Dr. Bearden: One of the biggest risk factors in the general population is having a first-degree relative with a psychotic disorder. A recent decline in both role functioning and social functioning can be red flags as well. We don’t see a ton of disorganized communication in the really early stages, but if you do see it, it is probably a bad sign. This would be characterized by any kind of loose association or unusual use of language—a story that is really hard to follow or tangential, for example. Thought-related items, the so-called “positive symptoms,” are the most predictive of conversion to a psychotic disorder. These would include unusual thought content and suspiciousness. Additionally, certain genetic conditions like a 22q11.2 deletion [the deletion of a small section of chromosome 22] can dramatically increase psychosis risk.

CCPR: What do we know about the role of cannabis in a first episode? This has been a recently controversial topic.

Dr. Bearden: This is an active area of investigation. In the first study from our consortium to investigate multiple risk factors, we found a relationship between cannabis use and first episode of psychosis (Cannon et al, op.cit). But in our most recent sample, we didn’t find that increased rates of cannabis use at baseline was predictive of a subsequent conversion to a full-blown psychotic disorder among people who are already defined as clinically at-risk according to these prodromal criteria (work in progress). That being said, in population-based studies they do find that cannabis use increases your odds of developing psychosis by about 1.5 (van Winkel R & Kuepper R, Annu Rev Clin Psychol 2014;10:767-791).

CCPR: So the picture is murky.

Dr. Bearden: I am not going to comment on people in the general population, but for people that are experiencing prodromal symptoms, I can say with a pretty good level of confidence that smoking pot is not helping the symptoms, even though some people who are experiencing these distressing symptoms really think that it is. The research is difficult because in these studies that are focused on clinical high-risk population, if people have a certain level of drug use then we won’t include them in our sample because we can’t conclusively say that the drugs aren’t causing the symptoms. I would say about half of the putatively prodromal patients in our study smoke pot at least once a week. But for people that are using much more frequently than that, we can’t include them in the study because it is just too hard to distinguish what is causing the symptoms. So I think that is part of why we may not be finding a relationship, whereas in epidemiologic studies they do.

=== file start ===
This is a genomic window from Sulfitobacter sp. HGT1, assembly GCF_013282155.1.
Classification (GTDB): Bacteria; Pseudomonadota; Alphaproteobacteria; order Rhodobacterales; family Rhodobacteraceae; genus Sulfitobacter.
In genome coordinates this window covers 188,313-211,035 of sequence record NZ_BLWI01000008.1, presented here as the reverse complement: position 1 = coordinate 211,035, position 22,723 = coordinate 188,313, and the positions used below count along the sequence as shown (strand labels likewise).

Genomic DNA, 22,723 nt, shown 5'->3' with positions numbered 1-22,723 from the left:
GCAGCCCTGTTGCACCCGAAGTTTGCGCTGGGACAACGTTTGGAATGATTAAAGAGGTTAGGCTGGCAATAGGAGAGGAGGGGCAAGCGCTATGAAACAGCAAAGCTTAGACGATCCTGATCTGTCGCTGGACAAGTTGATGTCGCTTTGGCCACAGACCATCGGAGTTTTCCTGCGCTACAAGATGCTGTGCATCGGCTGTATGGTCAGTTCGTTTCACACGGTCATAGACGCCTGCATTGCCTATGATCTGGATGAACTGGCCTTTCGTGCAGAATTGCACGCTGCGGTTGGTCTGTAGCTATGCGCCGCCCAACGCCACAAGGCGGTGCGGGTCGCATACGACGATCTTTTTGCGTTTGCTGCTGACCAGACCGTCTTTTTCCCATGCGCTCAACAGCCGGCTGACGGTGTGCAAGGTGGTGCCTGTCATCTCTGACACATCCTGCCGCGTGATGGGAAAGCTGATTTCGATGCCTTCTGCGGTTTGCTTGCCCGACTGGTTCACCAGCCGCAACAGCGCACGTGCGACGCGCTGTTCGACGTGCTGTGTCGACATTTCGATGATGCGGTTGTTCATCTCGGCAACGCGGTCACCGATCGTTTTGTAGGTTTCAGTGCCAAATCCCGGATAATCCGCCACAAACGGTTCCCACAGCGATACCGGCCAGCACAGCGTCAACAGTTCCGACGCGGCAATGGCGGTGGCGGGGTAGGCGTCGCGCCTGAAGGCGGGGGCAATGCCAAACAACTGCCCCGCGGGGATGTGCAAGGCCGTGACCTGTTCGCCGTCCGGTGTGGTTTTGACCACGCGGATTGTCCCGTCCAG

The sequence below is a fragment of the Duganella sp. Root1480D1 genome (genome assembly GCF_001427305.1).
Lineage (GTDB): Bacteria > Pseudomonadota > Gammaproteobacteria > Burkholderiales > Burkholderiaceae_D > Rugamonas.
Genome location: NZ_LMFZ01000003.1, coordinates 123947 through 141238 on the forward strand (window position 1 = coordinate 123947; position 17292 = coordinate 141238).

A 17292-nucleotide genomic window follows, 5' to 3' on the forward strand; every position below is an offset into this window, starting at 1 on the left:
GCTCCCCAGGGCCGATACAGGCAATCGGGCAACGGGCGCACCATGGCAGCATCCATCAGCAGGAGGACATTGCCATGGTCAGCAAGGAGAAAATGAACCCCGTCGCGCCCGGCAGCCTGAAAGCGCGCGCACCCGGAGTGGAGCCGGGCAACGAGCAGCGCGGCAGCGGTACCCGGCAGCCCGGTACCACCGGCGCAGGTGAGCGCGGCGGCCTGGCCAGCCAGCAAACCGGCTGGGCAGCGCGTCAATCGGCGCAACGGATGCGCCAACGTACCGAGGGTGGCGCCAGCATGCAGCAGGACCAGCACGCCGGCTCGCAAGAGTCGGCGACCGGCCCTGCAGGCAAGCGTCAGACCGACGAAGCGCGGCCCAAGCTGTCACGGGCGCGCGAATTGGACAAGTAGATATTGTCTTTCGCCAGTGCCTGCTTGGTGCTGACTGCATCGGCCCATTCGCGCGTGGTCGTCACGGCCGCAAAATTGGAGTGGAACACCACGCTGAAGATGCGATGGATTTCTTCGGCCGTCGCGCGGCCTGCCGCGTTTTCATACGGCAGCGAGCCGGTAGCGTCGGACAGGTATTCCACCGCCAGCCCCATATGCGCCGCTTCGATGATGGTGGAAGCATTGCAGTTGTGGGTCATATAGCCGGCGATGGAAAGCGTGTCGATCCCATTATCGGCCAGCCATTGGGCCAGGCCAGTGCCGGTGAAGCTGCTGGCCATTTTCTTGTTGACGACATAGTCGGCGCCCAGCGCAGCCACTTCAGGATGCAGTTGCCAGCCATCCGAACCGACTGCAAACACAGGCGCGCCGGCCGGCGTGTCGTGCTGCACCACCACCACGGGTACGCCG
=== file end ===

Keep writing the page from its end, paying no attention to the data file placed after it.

CCPR: How do most people come to your specialty clinic?

Dr. Bearden: The majority of referrals come from other mental health providers, including inpatient psychiatry units, primary care physicians, and schools. We also get a lot of referrals from programs focusing on autism and OCD because they will often have kids who sort of look like OCD or autism, but there seems to be something else going on.

CCPR: Please tell us a little more about how kids come to you by way of school referral?

Dr. Bearden: Not always, but usually, these tend to be less severe at that point. These are kids who are typically having a decline in school or having some odd behavior. School is probably one of the biggest sources of stressors for these children, so in September we get a ton of calls. Just getting a kid into a better school environment, even with no additional intervention, can make a really big difference.


 

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This article was published in print Summer 2014 in Volume:Issue 5:4.